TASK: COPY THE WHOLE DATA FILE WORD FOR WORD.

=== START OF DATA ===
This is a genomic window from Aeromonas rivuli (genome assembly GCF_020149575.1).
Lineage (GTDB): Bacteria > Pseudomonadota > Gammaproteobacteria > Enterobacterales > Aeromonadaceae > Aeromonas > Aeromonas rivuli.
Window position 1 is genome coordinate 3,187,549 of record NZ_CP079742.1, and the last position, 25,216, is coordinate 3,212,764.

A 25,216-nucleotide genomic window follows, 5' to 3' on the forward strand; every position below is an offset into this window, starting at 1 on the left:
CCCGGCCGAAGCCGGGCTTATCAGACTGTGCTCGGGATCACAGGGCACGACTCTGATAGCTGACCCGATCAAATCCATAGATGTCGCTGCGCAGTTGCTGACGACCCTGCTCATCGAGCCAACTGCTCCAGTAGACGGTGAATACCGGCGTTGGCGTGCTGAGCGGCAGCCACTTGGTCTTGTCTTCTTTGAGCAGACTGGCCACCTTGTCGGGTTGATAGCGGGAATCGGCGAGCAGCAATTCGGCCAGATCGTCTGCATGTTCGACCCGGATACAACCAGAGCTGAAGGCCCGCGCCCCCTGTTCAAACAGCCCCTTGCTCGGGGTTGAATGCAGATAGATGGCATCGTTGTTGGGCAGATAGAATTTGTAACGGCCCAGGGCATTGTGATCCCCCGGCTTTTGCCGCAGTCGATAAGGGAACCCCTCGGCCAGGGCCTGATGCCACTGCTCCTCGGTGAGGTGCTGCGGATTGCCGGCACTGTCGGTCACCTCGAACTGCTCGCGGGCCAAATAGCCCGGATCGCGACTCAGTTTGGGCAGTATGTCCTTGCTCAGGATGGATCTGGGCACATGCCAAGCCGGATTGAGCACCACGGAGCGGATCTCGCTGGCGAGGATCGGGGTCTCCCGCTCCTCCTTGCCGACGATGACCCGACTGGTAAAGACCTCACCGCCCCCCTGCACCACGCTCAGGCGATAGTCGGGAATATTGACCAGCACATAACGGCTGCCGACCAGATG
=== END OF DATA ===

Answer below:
This is a genomic window from Aeromonas rivuli (genome assembly GCF_020149575.1).
Lineage (GTDB): Bacteria > Pseudomonadota > Gammaproteobacteria > Enterobacterales > Aeromonadaceae > Aeromonas > Aeromonas rivuli.
Window position 1 is genome coordinate 3,187,549 of record NZ_CP079742.1, and the last position, 25,216, is coordinate 3,212,764.

A 25,216-nucleotide genomic window follows, 5' to 3' on the forward strand; every position below is an offset into this window, starting at 1 on the left:
CCCGGCCGAAGCCGGGCTTATCAGACTGTGCTCGGGATCACAGGGCACGACTCTGATAGCTGACCCGATCAAATCCATAGATGTCGCTGCGCAGTTGCTGACGACCCTGCTCATCGAGCCAACTGCTCCAGTAGACGGTGAATACCGGCGTTGGCGTGCTGAGCGGCAGCCACTTGGTCTTGTCTTCTTTGAGCAGACTGGCCACCTTGTCGGGTTGATAGCGGGAATCGGCGAGCAGCAATTCGGCCAGATCGTCTGCATGTTCGACCCGGATACAACCAGAGCTGAAGGCCCGCGCCCCCTGTTCAAACAGCCCCTTGCTCGGGGTTGAATGCAGATAGATGGCATCGTTGTTGGGCAGATAGAATTTGTAACGGCCCAGGGCATTGTGATCCCCCGGCTTTTGCCGCAGTCGATAAGGGAACCCCTCGGCCAGGGCCTGATGCCACTGCTCCTCGGTGAGGTGCTGCGGATTGCCGGCACTGTCGGTCACCTCGAACTGCTCGCGGGCCAAATAGCCCGGATCGCGACTCAGTTTGGGCAGTATGTCCTTGCTCAGGATGGATCTGGGCACATGCCAAGCCGGATTGAGCACCACGGAGCGGATCTCGCTGGCGAGGATCGGGGTCTCCCGCTCCTCCTTGCCGACGATGACCCGACTGGTAAAGACCTCACCGCCCCCCTGCACCACGCTCAGGCGATAGTCGGGAATATTGACCAGCACATAACGGCTGCCGACCAGATG